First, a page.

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Patients with limited-English proficiency (LEP) are at higher risk for healthcare readmission and experience longer stays than English-speaking patients. Additionally, heightened readmission rates drive up costs for the healthcare system as a whole.
Unfortunately, subpar language support within healthcare settings contributes to the issue. Here is a closer look at the extent of the problem among LEP patients, as well as how adequate language support can make a difference.
According to the latest data collected, about 1 in 5 people in the American population do not speak English at home. This represents just over 8% of the population, which means a significant portion of the population may not receive quality healthcare purely due to language barriers. This lack of language support drives higher readmission rates and longer patient stays because patients are:
Health disparities between English-speaking and LEP patients are obviously the top concern to address; these individuals rightfully deserve quality, safe health services like everyone else. However, readmissions and longer hospital stays can also drive up the costs of healthcare in a way that affects everyone.
High rates of readmission affect the care provider's financial performance, as greater use of the care provider's resources can decrease the profitability of treating a patient. Beyond that, however, payers like Medicare charge penalties of between 1% and 3% when a care organization has higher-than-standard readmissions. With reduced payments from payers due to penalties, care providers may have to raise prices to offset the loss. This is only one example of how cost models change due to high numbers of readmissions.
Medical malpractice, another huge driver of healthcare costs, can also be related to lacking communication. According to medical safety experts, around 80% of medical errors that could be deemed as "serious" were the direct result of poor communication. In one study of 23,000 medical malpractice lawsuits, 7,000 were related to communication failures.
While readmission rates are driven by things like lack of understanding of aftercare during recovery among LEP patients, there is also a link between patient satisfaction scores and readmission rates.
In a prospective cohort study carried out in 2016, researchers looked at the link between satisfaction rates with 846 patients and readmission in an effort to understand the odds of readmission within 30 days of discharge. In general, about one-third of patients are readmitted for further care after they've been in the hospital for care. However, the study revealed that the patients with the highest satisfaction scores were actually 39% less likely to be readmitted for care in the 30 days following release.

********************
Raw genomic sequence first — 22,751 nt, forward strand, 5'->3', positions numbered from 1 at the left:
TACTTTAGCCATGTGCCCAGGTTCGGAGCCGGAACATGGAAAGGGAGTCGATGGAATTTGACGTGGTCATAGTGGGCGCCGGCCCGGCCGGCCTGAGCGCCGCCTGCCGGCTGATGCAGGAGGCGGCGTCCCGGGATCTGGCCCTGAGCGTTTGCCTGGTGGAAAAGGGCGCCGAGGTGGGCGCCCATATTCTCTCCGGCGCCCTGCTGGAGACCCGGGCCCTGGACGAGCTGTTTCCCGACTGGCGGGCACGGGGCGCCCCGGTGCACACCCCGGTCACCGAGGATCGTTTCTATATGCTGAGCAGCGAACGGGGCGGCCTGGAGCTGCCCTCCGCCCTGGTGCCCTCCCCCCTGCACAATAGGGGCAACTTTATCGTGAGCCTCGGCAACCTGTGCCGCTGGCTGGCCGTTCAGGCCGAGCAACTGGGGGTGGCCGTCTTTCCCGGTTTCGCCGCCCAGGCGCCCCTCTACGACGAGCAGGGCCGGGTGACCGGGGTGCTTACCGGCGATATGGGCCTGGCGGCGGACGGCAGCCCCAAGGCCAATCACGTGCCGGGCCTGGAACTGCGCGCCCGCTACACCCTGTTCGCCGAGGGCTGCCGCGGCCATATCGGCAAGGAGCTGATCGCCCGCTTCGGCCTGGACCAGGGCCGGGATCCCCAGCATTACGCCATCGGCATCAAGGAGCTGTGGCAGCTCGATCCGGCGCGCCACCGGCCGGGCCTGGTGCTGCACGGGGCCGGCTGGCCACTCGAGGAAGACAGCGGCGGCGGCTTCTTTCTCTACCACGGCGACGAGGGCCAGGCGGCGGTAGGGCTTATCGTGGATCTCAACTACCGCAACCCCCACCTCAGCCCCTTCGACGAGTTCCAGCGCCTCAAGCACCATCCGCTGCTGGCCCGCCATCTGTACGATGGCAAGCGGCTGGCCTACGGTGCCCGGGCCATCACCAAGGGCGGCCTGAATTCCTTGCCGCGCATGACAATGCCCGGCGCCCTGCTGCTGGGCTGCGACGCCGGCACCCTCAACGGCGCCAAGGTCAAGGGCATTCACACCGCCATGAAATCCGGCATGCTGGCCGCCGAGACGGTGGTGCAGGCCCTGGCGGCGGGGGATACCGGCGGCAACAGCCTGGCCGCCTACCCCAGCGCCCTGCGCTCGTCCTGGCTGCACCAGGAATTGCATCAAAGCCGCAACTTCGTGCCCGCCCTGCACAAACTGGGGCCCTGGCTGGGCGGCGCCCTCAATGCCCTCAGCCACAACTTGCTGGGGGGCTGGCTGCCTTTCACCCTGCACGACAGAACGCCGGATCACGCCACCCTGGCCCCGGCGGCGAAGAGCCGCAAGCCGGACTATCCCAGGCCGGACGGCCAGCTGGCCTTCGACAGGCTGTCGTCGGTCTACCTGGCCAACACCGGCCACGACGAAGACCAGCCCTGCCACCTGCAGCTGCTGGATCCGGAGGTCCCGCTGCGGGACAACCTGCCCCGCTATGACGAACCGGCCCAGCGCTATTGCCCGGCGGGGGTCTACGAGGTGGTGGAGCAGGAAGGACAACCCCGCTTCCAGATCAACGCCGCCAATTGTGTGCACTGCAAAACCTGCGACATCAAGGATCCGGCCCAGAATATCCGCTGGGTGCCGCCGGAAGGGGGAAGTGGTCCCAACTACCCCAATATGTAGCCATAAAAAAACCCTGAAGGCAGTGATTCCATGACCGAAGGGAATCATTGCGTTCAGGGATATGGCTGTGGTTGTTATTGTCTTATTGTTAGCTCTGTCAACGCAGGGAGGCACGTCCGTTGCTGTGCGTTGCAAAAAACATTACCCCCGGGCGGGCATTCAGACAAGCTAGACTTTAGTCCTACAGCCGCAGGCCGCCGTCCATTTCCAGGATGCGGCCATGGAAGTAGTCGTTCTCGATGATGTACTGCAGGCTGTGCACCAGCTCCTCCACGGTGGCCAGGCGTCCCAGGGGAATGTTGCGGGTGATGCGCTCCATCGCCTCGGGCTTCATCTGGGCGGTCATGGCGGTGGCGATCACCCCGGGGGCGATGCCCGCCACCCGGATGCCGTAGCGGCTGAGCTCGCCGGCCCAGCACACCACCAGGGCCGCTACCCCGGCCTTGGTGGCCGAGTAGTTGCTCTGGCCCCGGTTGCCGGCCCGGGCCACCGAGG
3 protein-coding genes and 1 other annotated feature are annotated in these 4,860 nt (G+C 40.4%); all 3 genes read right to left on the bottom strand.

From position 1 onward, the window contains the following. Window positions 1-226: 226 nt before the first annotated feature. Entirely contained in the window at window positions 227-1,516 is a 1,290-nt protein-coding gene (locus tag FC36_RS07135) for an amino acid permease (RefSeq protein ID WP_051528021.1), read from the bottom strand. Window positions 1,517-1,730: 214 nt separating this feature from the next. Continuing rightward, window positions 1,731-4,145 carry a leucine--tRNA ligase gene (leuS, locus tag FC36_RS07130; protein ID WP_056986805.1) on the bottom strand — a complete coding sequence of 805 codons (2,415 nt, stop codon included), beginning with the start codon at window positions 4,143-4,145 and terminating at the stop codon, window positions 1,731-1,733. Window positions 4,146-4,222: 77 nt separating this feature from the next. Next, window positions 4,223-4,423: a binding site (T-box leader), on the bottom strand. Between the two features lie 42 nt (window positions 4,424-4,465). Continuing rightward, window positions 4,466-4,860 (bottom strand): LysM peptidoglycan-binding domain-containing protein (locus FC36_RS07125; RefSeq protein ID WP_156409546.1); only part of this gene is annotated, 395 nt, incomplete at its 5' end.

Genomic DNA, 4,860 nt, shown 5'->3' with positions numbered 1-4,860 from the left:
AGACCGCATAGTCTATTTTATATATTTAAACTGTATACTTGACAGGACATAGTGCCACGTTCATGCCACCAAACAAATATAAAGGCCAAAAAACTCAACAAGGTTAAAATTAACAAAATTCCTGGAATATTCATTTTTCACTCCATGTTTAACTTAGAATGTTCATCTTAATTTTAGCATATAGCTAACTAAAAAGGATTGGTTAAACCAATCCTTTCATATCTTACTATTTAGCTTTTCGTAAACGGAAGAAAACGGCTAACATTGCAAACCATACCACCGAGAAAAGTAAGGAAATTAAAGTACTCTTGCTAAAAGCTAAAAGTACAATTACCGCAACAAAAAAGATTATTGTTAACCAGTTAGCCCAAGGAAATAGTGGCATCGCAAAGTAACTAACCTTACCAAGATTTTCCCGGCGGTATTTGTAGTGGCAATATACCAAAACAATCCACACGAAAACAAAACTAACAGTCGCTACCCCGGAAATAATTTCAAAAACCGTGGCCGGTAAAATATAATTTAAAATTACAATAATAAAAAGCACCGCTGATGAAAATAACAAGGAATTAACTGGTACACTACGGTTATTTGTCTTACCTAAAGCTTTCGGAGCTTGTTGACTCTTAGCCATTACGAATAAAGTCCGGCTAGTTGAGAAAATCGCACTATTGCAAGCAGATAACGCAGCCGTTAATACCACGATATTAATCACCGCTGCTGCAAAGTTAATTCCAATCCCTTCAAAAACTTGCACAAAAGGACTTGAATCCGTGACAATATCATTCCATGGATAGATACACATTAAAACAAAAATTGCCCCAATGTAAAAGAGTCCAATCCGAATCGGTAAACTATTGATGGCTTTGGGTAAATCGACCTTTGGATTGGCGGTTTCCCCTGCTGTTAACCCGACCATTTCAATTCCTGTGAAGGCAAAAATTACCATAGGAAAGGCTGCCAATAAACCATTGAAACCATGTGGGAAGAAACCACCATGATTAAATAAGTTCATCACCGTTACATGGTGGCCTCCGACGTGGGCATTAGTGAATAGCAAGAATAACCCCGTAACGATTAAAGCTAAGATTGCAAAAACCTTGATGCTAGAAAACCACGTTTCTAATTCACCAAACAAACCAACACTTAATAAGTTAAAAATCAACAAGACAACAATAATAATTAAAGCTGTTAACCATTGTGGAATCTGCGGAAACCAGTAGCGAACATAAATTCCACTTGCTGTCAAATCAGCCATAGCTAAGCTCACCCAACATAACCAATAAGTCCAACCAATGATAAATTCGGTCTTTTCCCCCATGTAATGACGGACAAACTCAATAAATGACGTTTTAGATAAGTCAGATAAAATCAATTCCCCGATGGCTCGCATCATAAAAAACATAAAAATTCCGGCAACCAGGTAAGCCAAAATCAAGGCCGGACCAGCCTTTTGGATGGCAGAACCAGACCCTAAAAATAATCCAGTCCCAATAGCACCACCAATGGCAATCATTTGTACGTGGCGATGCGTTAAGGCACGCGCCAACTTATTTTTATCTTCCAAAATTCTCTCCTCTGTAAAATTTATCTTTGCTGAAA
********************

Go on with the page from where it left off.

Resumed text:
This is an important finding in terms of LEP patients, which often have much lower satisfaction scores with care than the general population.
Implementing the right levels of language support in healthcare makes a major difference in both readmission rates and length of stay for LEP patients.
In a large-scale study of over 3,000 LEP patients over a three-year period, researchers took a look at the length of hospital stay and readmission rates with and without the use of professional interpreters. Nearly 15% of patients who had access to an interpreter at admission and discharge were readmitted within 30 days. However, over 24% of those who had no interpreter at all during admission and discharge were readmitted within 30 days. The average patient length of stay was also substantially different. Patients with an interpreter stayed on average 2.57 days, whereas patients without an interpreter stayed on average 5.06 days.
Language support also enhances patient satisfaction scores among LEP patients. In one randomized controlled trial, 96% of Spanish-speaking patients that were assigned an interpreter during care visits reported that they were "very satisfied" with the communication they experienced during the visit. Of patients in the control group with no interpreter, only 24% were satisfied.
The value of good language support in healthcare settings is clear—language support means better care for patients, lower instances of readmission, and even shorter stays. Therefore, implementing the most effective communication strategies is no doubt important.
GLOBO has the best quality interpreters, including telephone and video interpreting, and a dedicated customer success team to ensure your language access program is meeting the needs of your organization. Get in touch today and start improving experiences (for everyone).